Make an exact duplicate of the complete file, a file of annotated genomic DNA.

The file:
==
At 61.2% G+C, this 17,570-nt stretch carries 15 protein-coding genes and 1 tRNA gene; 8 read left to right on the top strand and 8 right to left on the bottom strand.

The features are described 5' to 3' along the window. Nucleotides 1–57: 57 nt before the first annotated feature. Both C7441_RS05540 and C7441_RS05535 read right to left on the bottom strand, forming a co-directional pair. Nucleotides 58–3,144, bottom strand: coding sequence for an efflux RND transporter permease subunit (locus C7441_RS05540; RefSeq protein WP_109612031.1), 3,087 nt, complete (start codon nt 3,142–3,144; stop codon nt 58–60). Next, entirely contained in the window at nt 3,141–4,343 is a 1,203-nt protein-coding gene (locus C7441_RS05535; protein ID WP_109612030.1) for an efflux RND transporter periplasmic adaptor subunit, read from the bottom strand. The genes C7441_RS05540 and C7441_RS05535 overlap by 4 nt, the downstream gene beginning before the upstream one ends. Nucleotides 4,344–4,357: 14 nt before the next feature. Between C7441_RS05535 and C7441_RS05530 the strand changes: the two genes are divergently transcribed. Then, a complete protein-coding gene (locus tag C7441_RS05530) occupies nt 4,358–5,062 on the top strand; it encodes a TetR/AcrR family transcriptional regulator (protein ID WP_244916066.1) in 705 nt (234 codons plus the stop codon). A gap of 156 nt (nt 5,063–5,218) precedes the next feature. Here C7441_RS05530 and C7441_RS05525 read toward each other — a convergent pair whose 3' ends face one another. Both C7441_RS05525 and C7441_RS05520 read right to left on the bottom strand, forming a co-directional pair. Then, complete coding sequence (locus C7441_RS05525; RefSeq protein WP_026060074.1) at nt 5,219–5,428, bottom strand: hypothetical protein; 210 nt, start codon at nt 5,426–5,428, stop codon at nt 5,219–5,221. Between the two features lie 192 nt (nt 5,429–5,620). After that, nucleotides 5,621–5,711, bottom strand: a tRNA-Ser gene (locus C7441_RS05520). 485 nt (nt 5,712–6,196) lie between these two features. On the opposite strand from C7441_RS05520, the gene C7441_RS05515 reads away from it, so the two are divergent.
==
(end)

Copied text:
At 61.2% G+C, this 17,570-nt stretch carries 15 protein-coding genes and 1 tRNA gene; 8 read left to right on the top strand and 8 right to left on the bottom strand.

The features are described 5' to 3' along the window. Nucleotides 1–57: 57 nt before the first annotated feature. Both C7441_RS05540 and C7441_RS05535 read right to left on the bottom strand, forming a co-directional pair. Nucleotides 58–3,144, bottom strand: coding sequence for an efflux RND transporter permease subunit (locus C7441_RS05540; RefSeq protein WP_109612031.1), 3,087 nt, complete (start codon nt 3,142–3,144; stop codon nt 58–60). Next, entirely contained in the window at nt 3,141–4,343 is a 1,203-nt protein-coding gene (locus C7441_RS05535; protein ID WP_109612030.1) for an efflux RND transporter periplasmic adaptor subunit, read from the bottom strand. The genes C7441_RS05540 and C7441_RS05535 overlap by 4 nt, the downstream gene beginning before the upstream one ends. Nucleotides 4,344–4,357: 14 nt before the next feature. Between C7441_RS05535 and C7441_RS05530 the strand changes: the two genes are divergently transcribed. Then, a complete protein-coding gene (locus tag C7441_RS05530) occupies nt 4,358–5,062 on the top strand; it encodes a TetR/AcrR family transcriptional regulator (protein ID WP_244916066.1) in 705 nt (234 codons plus the stop codon). A gap of 156 nt (nt 5,063–5,218) precedes the next feature. Here C7441_RS05530 and C7441_RS05525 read toward each other — a convergent pair whose 3' ends face one another. Both C7441_RS05525 and C7441_RS05520 read right to left on the bottom strand, forming a co-directional pair. Then, complete coding sequence (locus C7441_RS05525; RefSeq protein WP_026060074.1) at nt 5,219–5,428, bottom strand: hypothetical protein; 210 nt, start codon at nt 5,426–5,428, stop codon at nt 5,219–5,221. Between the two features lie 192 nt (nt 5,429–5,620). After that, nucleotides 5,621–5,711, bottom strand: a tRNA-Ser gene (locus C7441_RS05520). 485 nt (nt 5,712–6,196) lie between these two features. On the opposite strand from C7441_RS05520, the gene C7441_RS05515 reads away from it, so the two are divergent.